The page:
The Concept of A-National Law

national law

The concept of a-national law has gained a lot of attention in recent years. It is a theory that states that law can exist outside the scope of a specific state, and this could undermine the dichotomy between national law and international law. While it is theoretically possible, its practical applications remain largely unknown.

This approach involves establishing common rules in national laws and devising compromise solutions to problems arising in international trade. It draws on existing international law and conventions. The Geneva Convention and the Hague Convention are the most important of these. The European Union’s judicial system has some similarities to national laws, but the two are fundamentally different.

Although national law is not an international legal system, it is still binding in many jurisdictions. States can incorporate international norms and treaties into their own national laws through specific “transformational” devices. General transformation is the automatic incorporation of ratified treaties through a constitutional provision, while special transformation requires legislation to give treaties domestic effect. States determine their international obligations by examining whether they are self-executing or waiting until legislation is passed.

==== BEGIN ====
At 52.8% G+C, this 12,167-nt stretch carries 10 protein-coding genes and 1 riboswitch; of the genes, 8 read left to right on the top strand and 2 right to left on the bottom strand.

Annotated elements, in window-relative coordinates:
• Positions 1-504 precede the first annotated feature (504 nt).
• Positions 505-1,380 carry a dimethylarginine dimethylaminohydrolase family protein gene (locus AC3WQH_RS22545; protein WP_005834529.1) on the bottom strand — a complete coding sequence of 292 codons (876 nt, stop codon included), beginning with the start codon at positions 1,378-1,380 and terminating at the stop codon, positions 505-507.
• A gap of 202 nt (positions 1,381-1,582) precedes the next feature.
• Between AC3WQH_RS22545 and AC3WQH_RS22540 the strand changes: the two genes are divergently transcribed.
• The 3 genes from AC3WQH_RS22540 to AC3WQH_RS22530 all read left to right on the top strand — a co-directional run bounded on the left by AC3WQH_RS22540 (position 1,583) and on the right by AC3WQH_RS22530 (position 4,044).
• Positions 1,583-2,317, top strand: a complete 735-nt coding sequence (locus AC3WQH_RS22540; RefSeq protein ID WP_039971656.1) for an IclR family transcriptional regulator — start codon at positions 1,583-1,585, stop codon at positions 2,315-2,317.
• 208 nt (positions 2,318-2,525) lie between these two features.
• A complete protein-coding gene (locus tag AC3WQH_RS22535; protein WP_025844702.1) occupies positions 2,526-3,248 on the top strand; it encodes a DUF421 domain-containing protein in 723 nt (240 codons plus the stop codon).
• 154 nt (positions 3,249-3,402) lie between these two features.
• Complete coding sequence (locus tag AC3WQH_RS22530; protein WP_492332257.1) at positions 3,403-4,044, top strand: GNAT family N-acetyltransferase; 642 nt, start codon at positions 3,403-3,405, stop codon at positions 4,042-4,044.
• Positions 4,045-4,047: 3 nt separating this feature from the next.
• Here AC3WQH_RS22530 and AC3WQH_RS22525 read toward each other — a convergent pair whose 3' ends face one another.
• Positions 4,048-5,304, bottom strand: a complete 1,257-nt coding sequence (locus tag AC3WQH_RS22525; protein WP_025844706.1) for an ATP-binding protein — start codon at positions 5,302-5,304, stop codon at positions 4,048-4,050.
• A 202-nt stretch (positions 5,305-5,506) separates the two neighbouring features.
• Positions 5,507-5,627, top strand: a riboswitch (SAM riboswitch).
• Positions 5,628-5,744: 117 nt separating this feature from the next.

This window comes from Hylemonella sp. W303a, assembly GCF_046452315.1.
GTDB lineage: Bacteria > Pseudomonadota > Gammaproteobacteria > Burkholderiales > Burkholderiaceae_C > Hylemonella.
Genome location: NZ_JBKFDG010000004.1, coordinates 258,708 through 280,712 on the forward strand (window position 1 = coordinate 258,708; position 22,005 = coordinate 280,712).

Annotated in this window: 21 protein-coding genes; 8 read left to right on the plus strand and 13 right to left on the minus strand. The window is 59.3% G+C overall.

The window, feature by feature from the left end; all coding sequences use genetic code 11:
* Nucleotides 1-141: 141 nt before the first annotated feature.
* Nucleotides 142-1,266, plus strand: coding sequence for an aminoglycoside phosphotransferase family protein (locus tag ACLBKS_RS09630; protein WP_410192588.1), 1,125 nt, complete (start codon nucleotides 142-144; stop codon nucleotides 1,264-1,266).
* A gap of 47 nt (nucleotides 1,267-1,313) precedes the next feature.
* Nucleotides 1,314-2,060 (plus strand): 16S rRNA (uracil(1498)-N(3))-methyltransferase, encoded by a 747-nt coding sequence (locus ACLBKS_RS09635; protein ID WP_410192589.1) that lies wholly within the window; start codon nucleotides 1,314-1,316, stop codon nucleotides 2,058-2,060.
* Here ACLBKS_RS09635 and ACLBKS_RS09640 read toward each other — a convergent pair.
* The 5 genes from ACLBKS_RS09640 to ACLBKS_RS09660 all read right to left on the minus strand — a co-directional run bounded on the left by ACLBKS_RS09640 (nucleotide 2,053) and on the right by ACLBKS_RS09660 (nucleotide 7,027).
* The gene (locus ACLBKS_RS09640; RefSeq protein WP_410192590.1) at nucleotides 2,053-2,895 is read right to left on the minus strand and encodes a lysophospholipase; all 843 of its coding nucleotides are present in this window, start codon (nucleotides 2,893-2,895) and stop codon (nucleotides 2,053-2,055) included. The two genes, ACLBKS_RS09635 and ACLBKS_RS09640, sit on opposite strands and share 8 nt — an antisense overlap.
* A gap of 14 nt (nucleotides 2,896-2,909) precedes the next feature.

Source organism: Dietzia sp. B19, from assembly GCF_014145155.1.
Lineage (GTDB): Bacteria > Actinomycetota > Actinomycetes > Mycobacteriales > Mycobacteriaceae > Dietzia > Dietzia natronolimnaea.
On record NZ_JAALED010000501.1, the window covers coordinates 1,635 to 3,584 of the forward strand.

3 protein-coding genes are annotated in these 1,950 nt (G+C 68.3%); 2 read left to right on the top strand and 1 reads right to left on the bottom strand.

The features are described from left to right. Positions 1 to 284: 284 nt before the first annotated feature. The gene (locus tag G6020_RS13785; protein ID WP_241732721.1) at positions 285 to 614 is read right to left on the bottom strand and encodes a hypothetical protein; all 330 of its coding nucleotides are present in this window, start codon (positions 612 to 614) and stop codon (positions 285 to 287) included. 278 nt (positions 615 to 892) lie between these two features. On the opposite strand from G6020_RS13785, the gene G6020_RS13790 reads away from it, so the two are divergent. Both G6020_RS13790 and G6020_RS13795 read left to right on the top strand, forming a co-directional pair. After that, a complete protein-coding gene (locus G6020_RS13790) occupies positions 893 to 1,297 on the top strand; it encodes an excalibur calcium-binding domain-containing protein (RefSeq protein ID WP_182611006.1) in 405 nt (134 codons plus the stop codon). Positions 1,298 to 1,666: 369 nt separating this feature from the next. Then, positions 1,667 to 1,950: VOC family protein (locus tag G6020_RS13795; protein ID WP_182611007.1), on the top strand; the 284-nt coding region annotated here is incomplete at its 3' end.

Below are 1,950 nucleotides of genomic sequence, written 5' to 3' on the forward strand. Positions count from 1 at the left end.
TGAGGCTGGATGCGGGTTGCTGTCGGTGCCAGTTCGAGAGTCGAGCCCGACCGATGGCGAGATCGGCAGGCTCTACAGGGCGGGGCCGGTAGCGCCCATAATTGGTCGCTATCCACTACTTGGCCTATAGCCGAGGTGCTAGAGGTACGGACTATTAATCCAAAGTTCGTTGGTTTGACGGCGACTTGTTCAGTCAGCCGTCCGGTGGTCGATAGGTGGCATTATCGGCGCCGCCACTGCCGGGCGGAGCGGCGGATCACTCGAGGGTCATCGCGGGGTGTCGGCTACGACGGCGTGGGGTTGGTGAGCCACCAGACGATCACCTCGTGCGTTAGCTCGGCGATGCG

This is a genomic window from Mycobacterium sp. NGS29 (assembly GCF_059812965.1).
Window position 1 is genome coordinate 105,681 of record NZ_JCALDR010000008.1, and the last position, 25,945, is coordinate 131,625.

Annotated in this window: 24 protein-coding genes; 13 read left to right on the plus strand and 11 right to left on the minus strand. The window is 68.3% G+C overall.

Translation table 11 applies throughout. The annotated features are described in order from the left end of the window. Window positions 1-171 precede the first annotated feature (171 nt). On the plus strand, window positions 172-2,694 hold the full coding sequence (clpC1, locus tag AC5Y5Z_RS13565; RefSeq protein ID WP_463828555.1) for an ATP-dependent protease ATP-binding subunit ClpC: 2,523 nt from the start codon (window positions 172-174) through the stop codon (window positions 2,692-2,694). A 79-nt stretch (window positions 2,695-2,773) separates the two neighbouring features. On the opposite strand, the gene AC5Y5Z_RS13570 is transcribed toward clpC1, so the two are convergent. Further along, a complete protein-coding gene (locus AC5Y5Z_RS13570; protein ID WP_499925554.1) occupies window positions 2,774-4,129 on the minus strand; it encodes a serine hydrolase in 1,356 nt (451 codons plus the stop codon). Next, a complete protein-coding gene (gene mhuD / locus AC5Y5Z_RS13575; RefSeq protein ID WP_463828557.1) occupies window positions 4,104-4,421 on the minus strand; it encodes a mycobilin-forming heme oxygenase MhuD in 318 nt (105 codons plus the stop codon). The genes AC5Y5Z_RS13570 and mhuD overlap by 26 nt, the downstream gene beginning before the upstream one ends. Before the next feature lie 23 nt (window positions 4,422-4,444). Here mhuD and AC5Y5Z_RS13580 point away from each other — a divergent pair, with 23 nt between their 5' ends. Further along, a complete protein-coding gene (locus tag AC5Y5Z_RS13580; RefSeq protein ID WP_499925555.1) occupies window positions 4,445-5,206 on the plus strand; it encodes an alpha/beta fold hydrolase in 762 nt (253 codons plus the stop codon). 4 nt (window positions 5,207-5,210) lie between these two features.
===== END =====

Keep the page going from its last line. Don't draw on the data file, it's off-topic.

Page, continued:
Legal Solutions by Thomson Reuters has a comprehensive collection of national law resources, including law books in hardbound and softbound form, ProView eBooks, and specialized guides. Users can also filter these resources by their law practice areas.

Theme: Overlay by Kaira Extra Text
Cape Town, South Africa